Biggest S&P 500 winners and losers of 2017: Tech, health care and home builders lead

Tech companies and home builders figured prominently in the best performing stocks of 2017 on the S&P 500 index, while energy companies and a few retail and consumer stocks figured among the worst performers.

As 2017 winds to a close, the best performing stock on the S&P 500 index SPX, -0.18%  turned out to be Align Technology Inc. ALGN, -1.49% the maker of Invisalign dental braces. The company has consistently beaten Wall Street earnings and revenue estimates in the past three quarters, and 12 out of 13 analysts who cover the company have a buy or overweight rating on the stock.

The worst performer was Baker Hughes BHI, -2.47% , but to be fair, that dent in performance resulted from shareholders of the old Baker Hughes Inc. getting a special cash dividend of $17.50 on July 6 after General Electric Co. acquired the company.

One Dow Jones Industrial Average DJIA, -0.14%  component made an appearance on each best and worst list. While Boeing Co. BA, -0.21%  shares appeared as the fifth best performing stock on the S&P 500 index, helped along by a “close to perfect” earnings report back in July, General Electric Co. GE, +0.42%  shares made it in the list of 10 worst performers as shares have been consistently punished as the industrial conglomerate seeks to redefine itself under Chief Executive John Flannery.

S&P 500’s best performers in 2017
Company/ticker 2017 % gain Sector
Align Technology Inc. ALGN, -1.49%   134% Health care
NRG Energy Inc. NRG, +1.75%   134% Utilities
Vertex Pharmaceuticals Inc. VRTX, -0.52%   104% Health care
Wynn Resorts Ltd. WYNN, -0.23%   94% Consumer discretionary
Boeing Co. BA, -0.21%   90% Industrials
Micron Technology Inc. MU, -0.90%   90% Tech
D.R. Horton Inc. DHI, -0.13%   87% Consumer discretionary
PayPal Holdings Inc. PYPL, -0.34%   87% Tech
Nvidia Corp. NVDA, -1.09%   83% Tech
PulteGroup Inc. PHM, -0.79%   81% Consumer discretionary

In comparison, the S&P 500 is looking to close up about 20% this year, with tech stocks as the best performers, up nearly 34%, and telecom stocks the worst performing sector, down nearly 13%. The S&P fared worse than the Dow Jones Industrial Average and Nasdaq Composite Index for the year.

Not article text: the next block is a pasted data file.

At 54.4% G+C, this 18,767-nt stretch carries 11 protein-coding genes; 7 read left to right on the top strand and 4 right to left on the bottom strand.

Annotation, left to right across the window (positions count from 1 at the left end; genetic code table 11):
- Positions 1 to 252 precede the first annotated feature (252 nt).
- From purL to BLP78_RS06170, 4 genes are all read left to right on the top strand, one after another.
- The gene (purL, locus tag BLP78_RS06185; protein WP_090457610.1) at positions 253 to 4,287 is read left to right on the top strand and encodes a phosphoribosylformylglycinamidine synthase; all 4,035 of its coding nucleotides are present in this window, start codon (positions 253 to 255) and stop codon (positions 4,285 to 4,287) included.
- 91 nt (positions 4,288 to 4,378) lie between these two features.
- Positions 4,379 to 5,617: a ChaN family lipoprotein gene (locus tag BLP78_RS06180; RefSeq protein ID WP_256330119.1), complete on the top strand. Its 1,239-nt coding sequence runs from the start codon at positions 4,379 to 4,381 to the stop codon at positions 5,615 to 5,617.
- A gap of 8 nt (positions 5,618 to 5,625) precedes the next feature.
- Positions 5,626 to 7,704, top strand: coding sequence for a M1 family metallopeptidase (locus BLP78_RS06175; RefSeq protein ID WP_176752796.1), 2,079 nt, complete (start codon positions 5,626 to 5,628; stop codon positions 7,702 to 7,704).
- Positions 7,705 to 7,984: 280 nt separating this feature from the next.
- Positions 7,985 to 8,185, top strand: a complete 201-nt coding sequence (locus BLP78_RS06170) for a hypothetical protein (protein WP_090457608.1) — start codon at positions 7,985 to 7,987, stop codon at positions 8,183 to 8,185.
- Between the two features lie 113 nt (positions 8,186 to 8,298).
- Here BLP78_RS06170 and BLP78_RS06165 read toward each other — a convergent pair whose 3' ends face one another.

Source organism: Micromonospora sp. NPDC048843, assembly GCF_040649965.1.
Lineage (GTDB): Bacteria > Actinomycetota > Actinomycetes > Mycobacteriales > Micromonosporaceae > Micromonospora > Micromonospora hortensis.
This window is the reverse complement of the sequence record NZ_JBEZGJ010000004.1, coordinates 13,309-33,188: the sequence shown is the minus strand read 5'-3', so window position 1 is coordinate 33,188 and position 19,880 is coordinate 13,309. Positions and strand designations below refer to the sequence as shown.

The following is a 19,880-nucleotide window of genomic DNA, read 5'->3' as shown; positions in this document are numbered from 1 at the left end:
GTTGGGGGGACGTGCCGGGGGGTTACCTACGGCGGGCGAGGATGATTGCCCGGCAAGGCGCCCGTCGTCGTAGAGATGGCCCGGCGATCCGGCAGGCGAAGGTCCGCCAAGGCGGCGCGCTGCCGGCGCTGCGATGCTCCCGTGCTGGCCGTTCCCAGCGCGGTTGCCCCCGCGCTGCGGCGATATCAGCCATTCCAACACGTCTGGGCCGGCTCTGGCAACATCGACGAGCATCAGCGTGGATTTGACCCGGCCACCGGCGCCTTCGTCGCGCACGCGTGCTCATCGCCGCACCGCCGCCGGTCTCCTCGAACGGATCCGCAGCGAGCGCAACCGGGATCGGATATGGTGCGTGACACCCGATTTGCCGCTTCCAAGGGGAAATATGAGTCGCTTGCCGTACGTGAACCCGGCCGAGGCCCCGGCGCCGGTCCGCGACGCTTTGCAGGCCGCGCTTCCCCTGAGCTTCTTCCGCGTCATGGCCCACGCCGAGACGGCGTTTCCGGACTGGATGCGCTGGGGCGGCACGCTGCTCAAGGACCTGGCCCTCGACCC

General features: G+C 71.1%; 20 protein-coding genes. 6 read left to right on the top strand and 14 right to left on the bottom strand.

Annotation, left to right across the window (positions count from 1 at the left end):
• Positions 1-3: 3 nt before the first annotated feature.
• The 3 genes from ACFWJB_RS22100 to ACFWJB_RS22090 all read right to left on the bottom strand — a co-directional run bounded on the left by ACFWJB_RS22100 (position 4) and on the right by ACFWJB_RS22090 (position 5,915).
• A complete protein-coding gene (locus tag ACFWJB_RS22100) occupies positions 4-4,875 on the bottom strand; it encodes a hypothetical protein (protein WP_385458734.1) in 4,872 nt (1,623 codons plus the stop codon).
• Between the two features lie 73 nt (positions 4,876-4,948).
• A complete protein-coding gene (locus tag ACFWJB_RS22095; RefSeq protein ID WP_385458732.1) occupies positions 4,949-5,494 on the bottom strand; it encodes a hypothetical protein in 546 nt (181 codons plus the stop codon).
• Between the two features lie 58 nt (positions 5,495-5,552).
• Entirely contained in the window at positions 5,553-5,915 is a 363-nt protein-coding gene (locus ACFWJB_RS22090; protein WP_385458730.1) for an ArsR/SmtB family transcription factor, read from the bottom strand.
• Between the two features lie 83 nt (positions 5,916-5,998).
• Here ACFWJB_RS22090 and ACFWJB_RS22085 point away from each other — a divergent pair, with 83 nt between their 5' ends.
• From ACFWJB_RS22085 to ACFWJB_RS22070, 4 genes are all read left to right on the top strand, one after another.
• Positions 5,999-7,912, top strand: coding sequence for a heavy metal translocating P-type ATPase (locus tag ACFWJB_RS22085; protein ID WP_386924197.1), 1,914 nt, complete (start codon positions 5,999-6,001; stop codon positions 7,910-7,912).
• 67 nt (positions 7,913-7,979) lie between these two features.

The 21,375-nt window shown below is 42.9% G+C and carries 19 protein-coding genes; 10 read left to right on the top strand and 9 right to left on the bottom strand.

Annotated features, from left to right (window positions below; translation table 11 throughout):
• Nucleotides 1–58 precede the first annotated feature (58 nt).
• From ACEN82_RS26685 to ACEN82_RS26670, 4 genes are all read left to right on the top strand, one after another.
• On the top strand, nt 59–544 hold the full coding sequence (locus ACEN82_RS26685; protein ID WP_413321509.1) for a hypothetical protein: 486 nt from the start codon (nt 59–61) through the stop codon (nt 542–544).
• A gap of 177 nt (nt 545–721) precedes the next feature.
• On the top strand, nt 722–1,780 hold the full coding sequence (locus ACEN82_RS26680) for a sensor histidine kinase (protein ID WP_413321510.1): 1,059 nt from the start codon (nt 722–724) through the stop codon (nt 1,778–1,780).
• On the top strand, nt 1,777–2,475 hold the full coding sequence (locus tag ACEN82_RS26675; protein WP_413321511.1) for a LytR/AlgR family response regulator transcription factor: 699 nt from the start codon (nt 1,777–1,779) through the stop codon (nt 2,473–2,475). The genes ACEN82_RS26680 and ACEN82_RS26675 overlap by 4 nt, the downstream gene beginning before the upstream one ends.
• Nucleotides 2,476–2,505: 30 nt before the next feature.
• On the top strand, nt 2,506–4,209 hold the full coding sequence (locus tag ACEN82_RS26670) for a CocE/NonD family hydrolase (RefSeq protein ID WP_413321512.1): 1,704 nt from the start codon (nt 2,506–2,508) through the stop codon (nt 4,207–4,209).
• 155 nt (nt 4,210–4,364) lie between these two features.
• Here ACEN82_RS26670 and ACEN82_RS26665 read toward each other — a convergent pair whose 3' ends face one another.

See also: Winners and losers on the Dow and the Nasdaq for 2017

Shares of Vertex Pharmaceuticals Inc. VRTX, -0.52%  have been on a steady tear all year and received a more than 20% one-day boost back in July on positive results from a study of a cystic-fibrosis drug.

Chip makers carved out a few top 10 spots with shares of Micron Technology Inc. MU, -0.90%  and Nvidia Corp. NVDA, -1.09%  benefiting from trends in growing data centers, while shares of D.R. Horton Inc. DHI, -0.13%  and PulteGroup Inc. PHM, -0.79%  have benefited from rising construction and record confidence levels.

Read: A warning to Nvidia and AMD: GPUs may not hold AI chip crown forever

Read: The most popular stock quotes on MarketWatch in 2017

S&P 500’s worst performers in 2017
Company/ticker 2017 % loss Sector
Baker Hughes, a GE Co. BHGE, +0.86%   51% Energy
Range Resources Corp. RRC, -2.44%   50% Energy
Under Armour Inc. A shares UAA, -3.17%  /C shares UA, -3.18%   48%/45% Consumer discretionary
Scana Corp. SCG, +0.08%   46% Utilities
General Electric Co. GE, +0.42%   45% Industrials
Envision Healthcare Corp. EVHC, +0.19%   45% Health care
Mattel Inc. MAT, +0.26%   44% Consumer discretionary
Chesapeake Energy Corp. CHK, -0.87%   43% Energy
Advance Auto Parts Inc. AAP, +0.43%   41% Consumer discretionary
Signet Jewelers Ltd. SIG, +2.43%   39% Consumer discretionary

With energy names like Range Resources Corp. and Chesapeake Energy Corp. struggling, shares of consumer facing companies like Under Armour Inc. andMattel Inc. have gotten clobbered this year on earnings woes. Additionally, Mattel’s bonds were recently downgraded to “junk” and no definitive word on whether Hasbro Inc. HAS, -0.54%  is going to acquire its rival.

Shares of Advance Auto Parts Inc.made the top 10 worst, even after shares rallied earlier in November following stronger-than-expected quarterly results.

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